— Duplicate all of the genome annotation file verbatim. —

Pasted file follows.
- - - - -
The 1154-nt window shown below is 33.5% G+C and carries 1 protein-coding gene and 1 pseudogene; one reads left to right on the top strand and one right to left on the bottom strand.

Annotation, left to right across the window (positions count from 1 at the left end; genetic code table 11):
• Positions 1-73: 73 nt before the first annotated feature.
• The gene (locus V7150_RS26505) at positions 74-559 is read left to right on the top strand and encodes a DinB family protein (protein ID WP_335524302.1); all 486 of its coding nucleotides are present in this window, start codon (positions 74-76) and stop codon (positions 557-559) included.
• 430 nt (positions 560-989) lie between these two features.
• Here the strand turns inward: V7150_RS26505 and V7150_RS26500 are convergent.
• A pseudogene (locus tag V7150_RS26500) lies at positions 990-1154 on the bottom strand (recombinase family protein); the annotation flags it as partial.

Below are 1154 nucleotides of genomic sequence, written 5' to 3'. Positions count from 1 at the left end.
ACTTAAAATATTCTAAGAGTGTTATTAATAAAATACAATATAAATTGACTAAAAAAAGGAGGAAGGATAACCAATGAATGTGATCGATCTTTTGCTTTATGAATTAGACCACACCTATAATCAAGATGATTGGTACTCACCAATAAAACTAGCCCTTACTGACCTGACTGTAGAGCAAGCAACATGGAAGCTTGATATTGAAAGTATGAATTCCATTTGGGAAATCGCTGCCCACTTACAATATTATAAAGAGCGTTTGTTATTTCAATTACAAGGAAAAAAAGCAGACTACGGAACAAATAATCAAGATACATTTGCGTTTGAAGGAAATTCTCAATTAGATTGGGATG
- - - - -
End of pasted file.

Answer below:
The 1154-nt window shown below is 33.5% G+C and carries 1 protein-coding gene and 1 pseudogene; one reads left to right on the top strand and one right to left on the bottom strand.

Annotation, left to right across the window (positions count from 1 at the left end; genetic code table 11):
• Positions 1-73: 73 nt before the first annotated feature.
• The gene (locus V7150_RS26505) at positions 74-559 is read left to right on the top strand and encodes a DinB family protein (protein ID WP_335524302.1); all 486 of its coding nucleotides are present in this window, start codon (positions 74-76) and stop codon (positions 557-559) included.
• 430 nt (positions 560-989) lie between these two features.
• Here the strand turns inward: V7150_RS26505 and V7150_RS26500 are convergent.
• A pseudogene (locus tag V7150_RS26500) lies at positions 990-1154 on the bottom strand (recombinase family protein); the annotation flags it as partial.

Below are 1154 nucleotides of genomic sequence, written 5' to 3'. Positions count from 1 at the left end.
ACTTAAAATATTCTAAGAGTGTTATTAATAAAATACAATATAAATTGACTAAAAAAAGGAGGAAGGATAACCAATGAATGTGATCGATCTTTTGCTTTATGAATTAGACCACACCTATAATCAAGATGATTGGTACTCACCAATAAAACTAGCCCTTACTGACCTGACTGTAGAGCAAGCAACATGGAAGCTTGATATTGAAAGTATGAATTCCATTTGGGAAATCGCTGCCCACTTACAATATTATAAAGAGCGTTTGTTATTTCAATTACAAGGAAAAAAAGCAGACTACGGAACAAATAATCAAGATACATTTGCGTTTGAAGGAAATTCTCAATTAGATTGGGATG